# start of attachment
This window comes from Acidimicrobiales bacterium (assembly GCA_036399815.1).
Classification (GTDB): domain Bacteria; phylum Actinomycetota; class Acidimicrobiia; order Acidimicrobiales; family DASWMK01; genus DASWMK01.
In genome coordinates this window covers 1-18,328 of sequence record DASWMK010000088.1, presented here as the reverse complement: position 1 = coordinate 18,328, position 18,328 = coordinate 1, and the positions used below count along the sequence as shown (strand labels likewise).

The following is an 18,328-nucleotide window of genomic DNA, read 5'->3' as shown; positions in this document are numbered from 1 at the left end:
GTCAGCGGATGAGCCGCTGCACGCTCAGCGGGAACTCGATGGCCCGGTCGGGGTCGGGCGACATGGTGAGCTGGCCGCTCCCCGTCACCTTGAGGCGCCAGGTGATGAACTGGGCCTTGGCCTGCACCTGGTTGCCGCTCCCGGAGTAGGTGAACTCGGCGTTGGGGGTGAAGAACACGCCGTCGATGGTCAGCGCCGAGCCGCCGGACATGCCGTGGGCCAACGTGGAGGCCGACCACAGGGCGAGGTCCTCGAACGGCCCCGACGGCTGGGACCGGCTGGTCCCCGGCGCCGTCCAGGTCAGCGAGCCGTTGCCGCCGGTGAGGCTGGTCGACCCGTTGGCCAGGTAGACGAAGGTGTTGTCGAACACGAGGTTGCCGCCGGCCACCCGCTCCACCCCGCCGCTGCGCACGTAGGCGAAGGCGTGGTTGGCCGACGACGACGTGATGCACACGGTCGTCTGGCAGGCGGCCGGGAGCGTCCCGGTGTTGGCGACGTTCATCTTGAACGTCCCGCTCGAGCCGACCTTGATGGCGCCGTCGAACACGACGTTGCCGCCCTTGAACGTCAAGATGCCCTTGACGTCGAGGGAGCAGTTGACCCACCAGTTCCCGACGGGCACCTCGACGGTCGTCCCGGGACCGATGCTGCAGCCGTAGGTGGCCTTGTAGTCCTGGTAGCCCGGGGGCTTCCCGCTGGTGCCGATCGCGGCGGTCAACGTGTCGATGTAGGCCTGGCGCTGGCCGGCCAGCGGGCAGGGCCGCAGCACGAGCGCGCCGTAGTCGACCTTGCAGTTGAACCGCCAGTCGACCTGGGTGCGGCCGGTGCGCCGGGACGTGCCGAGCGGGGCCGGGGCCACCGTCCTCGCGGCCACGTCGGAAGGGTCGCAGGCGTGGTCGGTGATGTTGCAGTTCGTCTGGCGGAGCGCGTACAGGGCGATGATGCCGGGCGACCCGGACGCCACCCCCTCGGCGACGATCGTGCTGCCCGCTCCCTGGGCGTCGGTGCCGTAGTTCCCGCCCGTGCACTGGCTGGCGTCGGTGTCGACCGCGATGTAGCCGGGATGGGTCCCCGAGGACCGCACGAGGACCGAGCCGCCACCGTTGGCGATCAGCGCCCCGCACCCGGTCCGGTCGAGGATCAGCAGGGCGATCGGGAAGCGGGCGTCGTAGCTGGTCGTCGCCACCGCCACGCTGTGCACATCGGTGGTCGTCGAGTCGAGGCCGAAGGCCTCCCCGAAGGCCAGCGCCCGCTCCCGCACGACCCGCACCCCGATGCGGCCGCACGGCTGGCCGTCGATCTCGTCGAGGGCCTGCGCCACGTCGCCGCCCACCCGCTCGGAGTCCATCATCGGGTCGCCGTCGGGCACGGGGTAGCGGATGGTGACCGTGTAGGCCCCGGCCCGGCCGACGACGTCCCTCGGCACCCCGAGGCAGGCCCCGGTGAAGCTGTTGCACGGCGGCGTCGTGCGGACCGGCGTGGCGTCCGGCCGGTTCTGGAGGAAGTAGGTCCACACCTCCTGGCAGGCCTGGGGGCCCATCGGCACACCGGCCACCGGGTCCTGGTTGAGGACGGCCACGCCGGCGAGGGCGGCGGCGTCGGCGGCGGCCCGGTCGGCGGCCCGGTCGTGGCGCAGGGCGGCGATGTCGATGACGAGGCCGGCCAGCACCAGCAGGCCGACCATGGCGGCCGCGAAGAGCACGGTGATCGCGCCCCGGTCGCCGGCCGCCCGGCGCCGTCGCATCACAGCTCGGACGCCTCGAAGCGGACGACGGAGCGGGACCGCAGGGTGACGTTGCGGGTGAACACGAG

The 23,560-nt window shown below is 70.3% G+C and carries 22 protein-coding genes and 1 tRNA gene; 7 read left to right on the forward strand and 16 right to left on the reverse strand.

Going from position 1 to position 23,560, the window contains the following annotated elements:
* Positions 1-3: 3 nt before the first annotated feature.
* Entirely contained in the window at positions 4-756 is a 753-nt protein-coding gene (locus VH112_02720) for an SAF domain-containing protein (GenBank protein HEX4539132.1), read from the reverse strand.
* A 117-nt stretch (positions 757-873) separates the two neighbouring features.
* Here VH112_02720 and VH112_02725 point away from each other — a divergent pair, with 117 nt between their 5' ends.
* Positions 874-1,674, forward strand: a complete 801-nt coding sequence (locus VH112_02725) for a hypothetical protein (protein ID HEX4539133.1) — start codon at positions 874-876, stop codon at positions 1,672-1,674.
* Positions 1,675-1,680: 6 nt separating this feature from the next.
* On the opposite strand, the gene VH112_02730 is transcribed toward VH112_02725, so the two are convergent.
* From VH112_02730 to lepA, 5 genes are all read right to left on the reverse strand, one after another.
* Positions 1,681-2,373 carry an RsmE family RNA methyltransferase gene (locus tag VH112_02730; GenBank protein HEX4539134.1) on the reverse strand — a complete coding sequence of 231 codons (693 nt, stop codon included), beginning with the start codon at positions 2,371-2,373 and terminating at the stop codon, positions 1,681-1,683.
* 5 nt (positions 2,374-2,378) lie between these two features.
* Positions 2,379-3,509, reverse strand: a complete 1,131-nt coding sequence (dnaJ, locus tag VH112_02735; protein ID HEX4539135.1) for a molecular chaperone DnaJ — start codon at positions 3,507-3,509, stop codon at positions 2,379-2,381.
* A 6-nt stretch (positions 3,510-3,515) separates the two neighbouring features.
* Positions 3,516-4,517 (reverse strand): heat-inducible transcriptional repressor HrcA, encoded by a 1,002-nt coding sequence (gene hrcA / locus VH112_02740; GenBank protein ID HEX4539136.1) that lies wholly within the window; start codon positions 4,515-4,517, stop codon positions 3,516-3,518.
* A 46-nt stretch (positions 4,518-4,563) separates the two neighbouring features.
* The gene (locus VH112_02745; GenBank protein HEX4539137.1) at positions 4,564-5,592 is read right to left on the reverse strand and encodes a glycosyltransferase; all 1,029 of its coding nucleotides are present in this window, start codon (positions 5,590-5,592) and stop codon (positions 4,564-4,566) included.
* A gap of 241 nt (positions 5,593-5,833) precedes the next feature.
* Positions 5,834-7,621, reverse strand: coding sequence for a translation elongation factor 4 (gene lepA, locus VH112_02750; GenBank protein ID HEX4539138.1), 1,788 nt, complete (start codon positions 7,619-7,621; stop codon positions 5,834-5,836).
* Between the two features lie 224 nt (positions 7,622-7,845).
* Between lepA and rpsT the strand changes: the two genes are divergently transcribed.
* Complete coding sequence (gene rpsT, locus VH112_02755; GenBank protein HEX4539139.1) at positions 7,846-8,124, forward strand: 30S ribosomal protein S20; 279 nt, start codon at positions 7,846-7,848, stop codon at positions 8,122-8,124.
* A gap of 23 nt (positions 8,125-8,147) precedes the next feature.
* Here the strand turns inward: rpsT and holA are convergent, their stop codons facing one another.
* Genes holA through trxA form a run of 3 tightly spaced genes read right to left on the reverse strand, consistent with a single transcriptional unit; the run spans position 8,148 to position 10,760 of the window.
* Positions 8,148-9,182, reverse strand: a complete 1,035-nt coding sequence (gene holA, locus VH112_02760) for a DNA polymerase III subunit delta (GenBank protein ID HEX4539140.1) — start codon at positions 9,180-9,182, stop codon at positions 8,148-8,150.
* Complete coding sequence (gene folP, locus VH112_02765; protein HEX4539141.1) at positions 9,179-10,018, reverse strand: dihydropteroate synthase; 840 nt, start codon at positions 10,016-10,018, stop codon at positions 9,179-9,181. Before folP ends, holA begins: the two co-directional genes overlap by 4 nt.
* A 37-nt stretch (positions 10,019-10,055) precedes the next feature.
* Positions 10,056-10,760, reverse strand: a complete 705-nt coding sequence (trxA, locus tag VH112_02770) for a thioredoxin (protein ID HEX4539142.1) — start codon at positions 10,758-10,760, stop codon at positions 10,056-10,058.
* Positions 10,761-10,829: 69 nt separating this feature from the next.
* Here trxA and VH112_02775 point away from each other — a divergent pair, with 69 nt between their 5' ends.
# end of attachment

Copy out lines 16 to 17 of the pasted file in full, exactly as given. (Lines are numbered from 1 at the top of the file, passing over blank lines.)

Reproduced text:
* Positions 1,681-2,373 carry an RsmE family RNA methyltransferase gene (locus tag VH112_02730; GenBank protein HEX4539134.1) on the reverse strand — a complete coding sequence of 231 codons (693 nt, stop codon included), beginning with the start codon at positions 2,371-2,373 and terminating at the stop codon, positions 1,681-1,683.
* 5 nt (positions 2,374-2,378) lie between these two features.